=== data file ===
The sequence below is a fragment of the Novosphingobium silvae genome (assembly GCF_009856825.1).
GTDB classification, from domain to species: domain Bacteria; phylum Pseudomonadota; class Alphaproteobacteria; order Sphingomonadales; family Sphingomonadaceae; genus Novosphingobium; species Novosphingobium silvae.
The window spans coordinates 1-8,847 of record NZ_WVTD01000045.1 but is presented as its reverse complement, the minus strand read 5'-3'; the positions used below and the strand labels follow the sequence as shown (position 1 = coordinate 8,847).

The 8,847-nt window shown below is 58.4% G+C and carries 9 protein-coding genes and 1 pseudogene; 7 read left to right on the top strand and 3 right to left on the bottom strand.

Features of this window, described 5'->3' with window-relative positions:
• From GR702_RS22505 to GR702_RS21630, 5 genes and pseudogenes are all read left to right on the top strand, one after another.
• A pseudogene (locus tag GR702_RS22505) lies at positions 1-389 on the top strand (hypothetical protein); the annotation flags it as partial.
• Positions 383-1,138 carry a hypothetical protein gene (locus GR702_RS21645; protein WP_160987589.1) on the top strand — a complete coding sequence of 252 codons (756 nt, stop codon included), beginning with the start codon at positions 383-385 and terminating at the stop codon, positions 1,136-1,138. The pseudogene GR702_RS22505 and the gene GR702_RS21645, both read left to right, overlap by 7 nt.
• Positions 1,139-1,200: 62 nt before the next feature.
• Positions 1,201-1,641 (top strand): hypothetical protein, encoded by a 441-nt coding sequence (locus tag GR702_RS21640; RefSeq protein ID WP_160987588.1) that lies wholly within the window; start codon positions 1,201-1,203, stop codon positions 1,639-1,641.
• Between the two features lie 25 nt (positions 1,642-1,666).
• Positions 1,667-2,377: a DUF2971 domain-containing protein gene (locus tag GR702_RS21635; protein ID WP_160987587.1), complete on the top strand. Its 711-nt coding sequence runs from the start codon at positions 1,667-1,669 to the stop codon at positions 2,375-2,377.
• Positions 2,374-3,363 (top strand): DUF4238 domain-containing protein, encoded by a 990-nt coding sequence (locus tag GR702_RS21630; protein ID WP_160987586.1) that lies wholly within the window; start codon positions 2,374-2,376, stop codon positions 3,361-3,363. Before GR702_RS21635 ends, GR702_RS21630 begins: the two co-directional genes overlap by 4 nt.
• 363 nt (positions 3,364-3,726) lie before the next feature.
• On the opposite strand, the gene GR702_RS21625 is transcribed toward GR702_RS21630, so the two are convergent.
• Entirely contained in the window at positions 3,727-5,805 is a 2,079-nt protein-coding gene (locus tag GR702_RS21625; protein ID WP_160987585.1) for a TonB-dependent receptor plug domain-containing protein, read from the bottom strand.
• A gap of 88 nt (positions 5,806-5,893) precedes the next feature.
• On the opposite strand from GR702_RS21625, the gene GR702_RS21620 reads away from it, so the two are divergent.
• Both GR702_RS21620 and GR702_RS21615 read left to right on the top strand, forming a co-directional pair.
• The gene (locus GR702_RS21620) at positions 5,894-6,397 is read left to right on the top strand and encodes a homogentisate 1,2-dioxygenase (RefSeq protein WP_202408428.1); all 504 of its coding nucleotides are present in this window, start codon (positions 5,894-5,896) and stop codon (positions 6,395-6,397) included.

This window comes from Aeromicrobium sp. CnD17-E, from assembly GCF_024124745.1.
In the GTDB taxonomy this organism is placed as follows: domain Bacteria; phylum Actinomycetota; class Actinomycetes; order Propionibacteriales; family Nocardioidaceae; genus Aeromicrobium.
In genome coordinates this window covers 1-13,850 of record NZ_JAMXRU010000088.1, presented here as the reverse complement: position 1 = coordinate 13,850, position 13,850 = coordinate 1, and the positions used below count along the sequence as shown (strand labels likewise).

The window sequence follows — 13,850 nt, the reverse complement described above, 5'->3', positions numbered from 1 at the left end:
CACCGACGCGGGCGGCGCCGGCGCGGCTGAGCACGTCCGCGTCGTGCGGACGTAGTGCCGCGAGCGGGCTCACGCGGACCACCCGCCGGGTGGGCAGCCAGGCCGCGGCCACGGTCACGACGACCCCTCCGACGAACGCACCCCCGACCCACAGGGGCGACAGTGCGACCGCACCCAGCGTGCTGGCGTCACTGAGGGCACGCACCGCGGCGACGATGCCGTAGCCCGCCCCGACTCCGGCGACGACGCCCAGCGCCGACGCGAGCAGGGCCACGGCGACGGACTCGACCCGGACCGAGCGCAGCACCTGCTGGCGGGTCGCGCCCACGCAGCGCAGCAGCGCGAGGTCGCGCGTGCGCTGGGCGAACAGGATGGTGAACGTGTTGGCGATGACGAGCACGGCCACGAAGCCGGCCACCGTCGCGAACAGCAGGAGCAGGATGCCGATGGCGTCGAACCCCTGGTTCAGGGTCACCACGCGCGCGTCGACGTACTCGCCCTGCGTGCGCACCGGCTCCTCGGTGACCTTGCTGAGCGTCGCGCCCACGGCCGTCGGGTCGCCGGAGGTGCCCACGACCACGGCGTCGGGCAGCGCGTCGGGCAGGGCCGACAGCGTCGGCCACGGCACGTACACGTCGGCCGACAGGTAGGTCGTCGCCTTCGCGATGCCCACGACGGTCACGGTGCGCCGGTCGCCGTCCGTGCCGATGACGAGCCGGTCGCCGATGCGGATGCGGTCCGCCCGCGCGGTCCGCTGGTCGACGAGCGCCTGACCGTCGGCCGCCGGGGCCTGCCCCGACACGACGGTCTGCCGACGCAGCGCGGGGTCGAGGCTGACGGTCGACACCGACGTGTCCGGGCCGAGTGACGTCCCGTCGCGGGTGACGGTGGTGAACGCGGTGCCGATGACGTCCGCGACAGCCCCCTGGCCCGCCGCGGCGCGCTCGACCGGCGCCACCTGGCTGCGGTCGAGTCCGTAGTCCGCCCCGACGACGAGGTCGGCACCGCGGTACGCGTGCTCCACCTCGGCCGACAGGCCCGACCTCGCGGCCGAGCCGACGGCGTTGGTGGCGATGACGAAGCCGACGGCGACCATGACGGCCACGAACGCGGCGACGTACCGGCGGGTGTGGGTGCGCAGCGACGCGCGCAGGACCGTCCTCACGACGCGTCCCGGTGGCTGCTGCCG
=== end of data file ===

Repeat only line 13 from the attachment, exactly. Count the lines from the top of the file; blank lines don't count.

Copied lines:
• Positions 2,374-3,363 (top strand): DUF4238 domain-containing protein, encoded by a 990-nt coding sequence (locus tag GR702_RS21630; protein ID WP_160987586.1) that lies wholly within the window; start codon positions 2,374-2,376, stop codon positions 3,361-3,363. Before GR702_RS21635 ends, GR702_RS21630 begins: the two co-directional genes overlap by 4 nt.